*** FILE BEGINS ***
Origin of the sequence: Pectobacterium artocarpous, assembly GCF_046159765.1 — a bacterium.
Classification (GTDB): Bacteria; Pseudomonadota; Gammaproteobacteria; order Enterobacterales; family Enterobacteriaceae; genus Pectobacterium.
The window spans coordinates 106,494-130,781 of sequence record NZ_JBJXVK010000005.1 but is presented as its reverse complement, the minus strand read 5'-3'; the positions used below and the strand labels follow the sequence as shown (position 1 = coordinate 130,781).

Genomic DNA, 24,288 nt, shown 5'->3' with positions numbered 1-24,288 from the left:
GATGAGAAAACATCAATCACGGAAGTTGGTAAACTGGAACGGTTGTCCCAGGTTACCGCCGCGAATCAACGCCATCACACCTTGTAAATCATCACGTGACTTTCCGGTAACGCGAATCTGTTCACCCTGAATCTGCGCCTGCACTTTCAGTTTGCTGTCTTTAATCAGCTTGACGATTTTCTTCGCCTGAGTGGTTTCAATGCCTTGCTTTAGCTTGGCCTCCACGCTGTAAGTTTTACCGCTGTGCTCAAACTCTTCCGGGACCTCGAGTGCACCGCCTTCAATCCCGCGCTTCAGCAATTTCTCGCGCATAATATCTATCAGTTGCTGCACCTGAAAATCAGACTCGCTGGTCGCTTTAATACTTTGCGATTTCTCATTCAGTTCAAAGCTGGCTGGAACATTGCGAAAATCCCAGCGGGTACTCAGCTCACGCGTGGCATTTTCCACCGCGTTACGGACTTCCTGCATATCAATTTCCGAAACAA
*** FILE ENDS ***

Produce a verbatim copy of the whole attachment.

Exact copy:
Origin of the sequence: Pectobacterium artocarpous, assembly GCF_046159765.1 — a bacterium.
Classification (GTDB): Bacteria; Pseudomonadota; Gammaproteobacteria; order Enterobacterales; family Enterobacteriaceae; genus Pectobacterium.
The window spans coordinates 106,494-130,781 of sequence record NZ_JBJXVK010000005.1 but is presented as its reverse complement, the minus strand read 5'-3'; the positions used below and the strand labels follow the sequence as shown (position 1 = coordinate 130,781).

Genomic DNA, 24,288 nt, shown 5'->3' with positions numbered 1-24,288 from the left:
GATGAGAAAACATCAATCACGGAAGTTGGTAAACTGGAACGGTTGTCCCAGGTTACCGCCGCGAATCAACGCCATCACACCTTGTAAATCATCACGTGACTTTCCGGTAACGCGAATCTGTTCACCCTGAATCTGCGCCTGCACTTTCAGTTTGCTGTCTTTAATCAGCTTGACGATTTTCTTCGCCTGAGTGGTTTCAATGCCTTGCTTTAGCTTGGCCTCCACGCTGTAAGTTTTACCGCTGTGCTCAAACTCTTCCGGGACCTCGAGTGCACCGCCTTCAATCCCGCGCTTCAGCAATTTCTCGCGCATAATATCTATCAGTTGCTGCACCTGAAAATCAGACTCGCTGGTCGCTTTAATACTTTGCGATTTCTCATTCAGTTCAAAGCTGGCTGGAACATTGCGAAAATCCCAGCGGGTACTCAGCTCACGCGTGGCATTTTCCACCGCGTTACGGACTTCCTGCATATCAATTTCCGAAACAA